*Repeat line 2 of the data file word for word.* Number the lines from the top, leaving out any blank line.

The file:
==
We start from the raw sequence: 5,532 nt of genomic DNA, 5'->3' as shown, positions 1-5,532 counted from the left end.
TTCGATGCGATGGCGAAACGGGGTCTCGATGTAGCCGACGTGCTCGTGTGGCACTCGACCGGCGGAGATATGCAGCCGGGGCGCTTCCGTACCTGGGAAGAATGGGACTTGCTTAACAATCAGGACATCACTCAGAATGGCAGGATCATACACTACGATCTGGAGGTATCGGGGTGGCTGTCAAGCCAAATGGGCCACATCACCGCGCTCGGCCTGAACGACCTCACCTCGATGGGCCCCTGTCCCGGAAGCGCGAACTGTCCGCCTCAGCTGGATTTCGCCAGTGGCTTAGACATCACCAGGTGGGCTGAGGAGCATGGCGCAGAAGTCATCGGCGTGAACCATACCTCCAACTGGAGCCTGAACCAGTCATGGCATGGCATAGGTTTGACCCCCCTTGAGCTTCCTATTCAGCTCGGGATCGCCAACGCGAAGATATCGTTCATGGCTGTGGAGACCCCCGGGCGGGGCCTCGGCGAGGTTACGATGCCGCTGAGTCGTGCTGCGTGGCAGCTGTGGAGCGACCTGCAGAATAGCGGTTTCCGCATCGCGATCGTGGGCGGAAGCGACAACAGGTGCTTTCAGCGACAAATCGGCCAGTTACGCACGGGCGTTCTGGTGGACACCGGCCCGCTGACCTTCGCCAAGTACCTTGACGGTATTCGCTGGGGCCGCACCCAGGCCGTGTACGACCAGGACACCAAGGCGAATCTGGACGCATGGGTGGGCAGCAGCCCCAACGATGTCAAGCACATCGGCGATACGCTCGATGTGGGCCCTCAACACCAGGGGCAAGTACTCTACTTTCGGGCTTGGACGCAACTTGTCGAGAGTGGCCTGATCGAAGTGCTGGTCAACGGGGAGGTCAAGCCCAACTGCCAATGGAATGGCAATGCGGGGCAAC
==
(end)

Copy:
TTCGATGCGATGGCGAAACGGGGTCTCGATGTAGCCGACGTGCTCGTGTGGCACTCGACCGGCGGAGATATGCAGCCGGGGCGCTTCCGTACCTGGGAAGAATGGGACTTGCTTAACAATCAGGACATCACTCAGAATGGCAGGATCATACACTACGATCTGGAGGTATCGGGGTGGCTGTCAAGCCAAATGGGCCACATCACCGCGCTCGGCCTGAACGACCTCACCTCGATGGGCCCCTGTCCCGGAAGCGCGAACTGTCCGCCTCAGCTGGATTTCGCCAGTGGCTTAGACATCACCAGGTGGGCTGAGGAGCATGGCGCAGAAGTCATCGGCGTGAACCATACCTCCAACTGGAGCCTGAACCAGTCATGGCATGGCATAGGTTTGACCCCCCTTGAGCTTCCTATTCAGCTCGGGATCGCCAACGCGAAGATATCGTTCATGGCTGTGGAGACCCCCGGGCGGGGCCTCGGCGAGGTTACGATGCCGCTGAGTCGTGCTGCGTGGCAGCTGTGGAGCGACCTGCAGAATAGCGGTTTCCGCATCGCGATCGTGGGCGGAAGCGACAACAGGTGCTTTCAGCGACAAATCGGCCAGTTACGCACGGGCGTTCTGGTGGACACCGGCCCGCTGACCTTCGCCAAGTACCTTGACGGTATTCGCTGGGGCCGCACCCAGGCCGTGTACGACCAGGACACCAAGGCGAATCTGGACGCATGGGTGGGCAGCAGCCCCAACGATGTCAAGCACATCGGCGATACGCTCGATGTGGGCCCTCAACACCAGGGGCAAGTACTCTACTTTCGGGCTTGGACGCAACTTGTCGAGAGTGGCCTGATCGAAGTGCTGGTCAACGGGGAGGTCAAGCCCAACTGCCAATGGAATGGCAATGCGGGGCAAC